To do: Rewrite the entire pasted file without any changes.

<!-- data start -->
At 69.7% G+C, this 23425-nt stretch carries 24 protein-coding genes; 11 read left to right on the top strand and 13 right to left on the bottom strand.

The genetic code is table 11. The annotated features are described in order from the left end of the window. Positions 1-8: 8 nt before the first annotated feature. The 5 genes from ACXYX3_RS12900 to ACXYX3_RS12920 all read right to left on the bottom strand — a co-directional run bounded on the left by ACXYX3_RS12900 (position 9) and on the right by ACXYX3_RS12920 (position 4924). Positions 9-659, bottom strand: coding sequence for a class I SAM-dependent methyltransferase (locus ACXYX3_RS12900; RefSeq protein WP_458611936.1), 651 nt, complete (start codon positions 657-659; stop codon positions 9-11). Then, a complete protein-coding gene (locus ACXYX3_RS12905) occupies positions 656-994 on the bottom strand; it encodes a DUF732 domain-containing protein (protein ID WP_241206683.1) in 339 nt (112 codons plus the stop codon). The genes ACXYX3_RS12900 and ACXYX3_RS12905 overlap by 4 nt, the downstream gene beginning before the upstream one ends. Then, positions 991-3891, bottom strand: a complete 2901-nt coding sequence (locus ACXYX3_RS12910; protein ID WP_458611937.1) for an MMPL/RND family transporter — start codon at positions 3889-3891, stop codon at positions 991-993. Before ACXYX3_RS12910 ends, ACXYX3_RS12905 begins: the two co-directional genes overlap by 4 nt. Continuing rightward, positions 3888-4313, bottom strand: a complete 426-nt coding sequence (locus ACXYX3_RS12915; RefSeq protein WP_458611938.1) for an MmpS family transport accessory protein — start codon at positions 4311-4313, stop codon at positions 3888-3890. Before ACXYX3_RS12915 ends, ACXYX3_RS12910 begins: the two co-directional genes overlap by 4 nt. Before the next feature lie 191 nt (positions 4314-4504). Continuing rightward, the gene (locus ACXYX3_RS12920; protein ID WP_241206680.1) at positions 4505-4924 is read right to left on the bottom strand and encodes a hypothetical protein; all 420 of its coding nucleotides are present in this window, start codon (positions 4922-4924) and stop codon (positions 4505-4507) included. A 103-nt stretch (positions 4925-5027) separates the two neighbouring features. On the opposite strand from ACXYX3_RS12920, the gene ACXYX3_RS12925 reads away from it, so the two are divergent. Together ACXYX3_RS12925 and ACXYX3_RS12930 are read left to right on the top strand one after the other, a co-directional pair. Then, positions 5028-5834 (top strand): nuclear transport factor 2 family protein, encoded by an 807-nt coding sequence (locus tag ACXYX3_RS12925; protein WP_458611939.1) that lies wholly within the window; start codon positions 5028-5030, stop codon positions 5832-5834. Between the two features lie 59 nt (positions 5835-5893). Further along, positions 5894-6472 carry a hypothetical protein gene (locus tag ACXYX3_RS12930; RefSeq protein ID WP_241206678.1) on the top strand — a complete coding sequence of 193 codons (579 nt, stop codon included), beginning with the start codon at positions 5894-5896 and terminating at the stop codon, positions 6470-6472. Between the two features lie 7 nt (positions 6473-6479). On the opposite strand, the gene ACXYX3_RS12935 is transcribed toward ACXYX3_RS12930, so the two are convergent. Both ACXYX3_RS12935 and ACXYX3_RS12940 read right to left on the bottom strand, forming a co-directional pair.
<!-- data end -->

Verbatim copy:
At 69.7% G+C, this 23425-nt stretch carries 24 protein-coding genes; 11 read left to right on the top strand and 13 right to left on the bottom strand.

The genetic code is table 11. The annotated features are described in order from the left end of the window. Positions 1-8: 8 nt before the first annotated feature. The 5 genes from ACXYX3_RS12900 to ACXYX3_RS12920 all read right to left on the bottom strand — a co-directional run bounded on the left by ACXYX3_RS12900 (position 9) and on the right by ACXYX3_RS12920 (position 4924). Positions 9-659, bottom strand: coding sequence for a class I SAM-dependent methyltransferase (locus ACXYX3_RS12900; RefSeq protein WP_458611936.1), 651 nt, complete (start codon positions 657-659; stop codon positions 9-11). Then, a complete protein-coding gene (locus ACXYX3_RS12905) occupies positions 656-994 on the bottom strand; it encodes a DUF732 domain-containing protein (protein ID WP_241206683.1) in 339 nt (112 codons plus the stop codon). The genes ACXYX3_RS12900 and ACXYX3_RS12905 overlap by 4 nt, the downstream gene beginning before the upstream one ends. Then, positions 991-3891, bottom strand: a complete 2901-nt coding sequence (locus ACXYX3_RS12910; protein ID WP_458611937.1) for an MMPL/RND family transporter — start codon at positions 3889-3891, stop codon at positions 991-993. Before ACXYX3_RS12910 ends, ACXYX3_RS12905 begins: the two co-directional genes overlap by 4 nt. Continuing rightward, positions 3888-4313, bottom strand: a complete 426-nt coding sequence (locus ACXYX3_RS12915; RefSeq protein WP_458611938.1) for an MmpS family transport accessory protein — start codon at positions 4311-4313, stop codon at positions 3888-3890. Before ACXYX3_RS12915 ends, ACXYX3_RS12910 begins: the two co-directional genes overlap by 4 nt. Before the next feature lie 191 nt (positions 4314-4504). Continuing rightward, the gene (locus ACXYX3_RS12920; protein ID WP_241206680.1) at positions 4505-4924 is read right to left on the bottom strand and encodes a hypothetical protein; all 420 of its coding nucleotides are present in this window, start codon (positions 4922-4924) and stop codon (positions 4505-4507) included. A 103-nt stretch (positions 4925-5027) separates the two neighbouring features. On the opposite strand from ACXYX3_RS12920, the gene ACXYX3_RS12925 reads away from it, so the two are divergent. Together ACXYX3_RS12925 and ACXYX3_RS12930 are read left to right on the top strand one after the other, a co-directional pair. Then, positions 5028-5834 (top strand): nuclear transport factor 2 family protein, encoded by an 807-nt coding sequence (locus tag ACXYX3_RS12925; protein WP_458611939.1) that lies wholly within the window; start codon positions 5028-5030, stop codon positions 5832-5834. Between the two features lie 59 nt (positions 5835-5893). Further along, positions 5894-6472 carry a hypothetical protein gene (locus tag ACXYX3_RS12930; RefSeq protein ID WP_241206678.1) on the top strand — a complete coding sequence of 193 codons (579 nt, stop codon included), beginning with the start codon at positions 5894-5896 and terminating at the stop codon, positions 6470-6472. Between the two features lie 7 nt (positions 6473-6479). On the opposite strand, the gene ACXYX3_RS12935 is transcribed toward ACXYX3_RS12930, so the two are convergent. Both ACXYX3_RS12935 and ACXYX3_RS12940 read right to left on the bottom strand, forming a co-directional pair.